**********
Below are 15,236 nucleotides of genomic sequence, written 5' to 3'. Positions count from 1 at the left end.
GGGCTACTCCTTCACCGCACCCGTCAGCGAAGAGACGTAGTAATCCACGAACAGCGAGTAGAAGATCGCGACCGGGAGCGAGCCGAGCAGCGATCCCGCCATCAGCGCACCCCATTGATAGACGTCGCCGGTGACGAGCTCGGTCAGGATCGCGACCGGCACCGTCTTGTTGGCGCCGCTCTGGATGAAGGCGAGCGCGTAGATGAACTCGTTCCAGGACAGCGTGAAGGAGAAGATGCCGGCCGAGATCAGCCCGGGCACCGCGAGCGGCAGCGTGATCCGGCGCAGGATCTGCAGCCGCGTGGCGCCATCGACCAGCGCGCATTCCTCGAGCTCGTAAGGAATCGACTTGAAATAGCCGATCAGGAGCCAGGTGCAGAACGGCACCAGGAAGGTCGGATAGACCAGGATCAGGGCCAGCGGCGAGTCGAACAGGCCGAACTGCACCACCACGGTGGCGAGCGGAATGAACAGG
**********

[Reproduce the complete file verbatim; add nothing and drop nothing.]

Below are 15,236 nucleotides of genomic sequence, written 5' to 3'. Positions count from 1 at the left end.
GGGCTACTCCTTCACCGCACCCGTCAGCGAAGAGACGTAGTAATCCACGAACAGCGAGTAGAAGATCGCGACCGGGAGCGAGCCGAGCAGCGATCCCGCCATCAGCGCACCCCATTGATAGACGTCGCCGGTGACGAGCTCGGTCAGGATCGCGACCGGCACCGTCTTGTTGGCGCCGCTCTGGATGAAGGCGAGCGCGTAGATGAACTCGTTCCAGGACAGCGTGAAGGAGAAGATGCCGGCCGAGATCAGCCCGGGCACCGCGAGCGGCAGCGTGATCCGGCGCAGGATCTGCAGCCGCGTGGCGCCATCGACCAGCGCGCATTCCTCGAGCTCGTAAGGAATCGACTTGAAATAGCCGATCAGGAGCCAGGTGCAGAACGGCACCAGGAAGGTCGGATAGACCAGGATCAGGGCCAGCGGCGAGTCGAACAGGCCGAACTGCACCACCACGGTGGCGAGCGGAATGAACAGG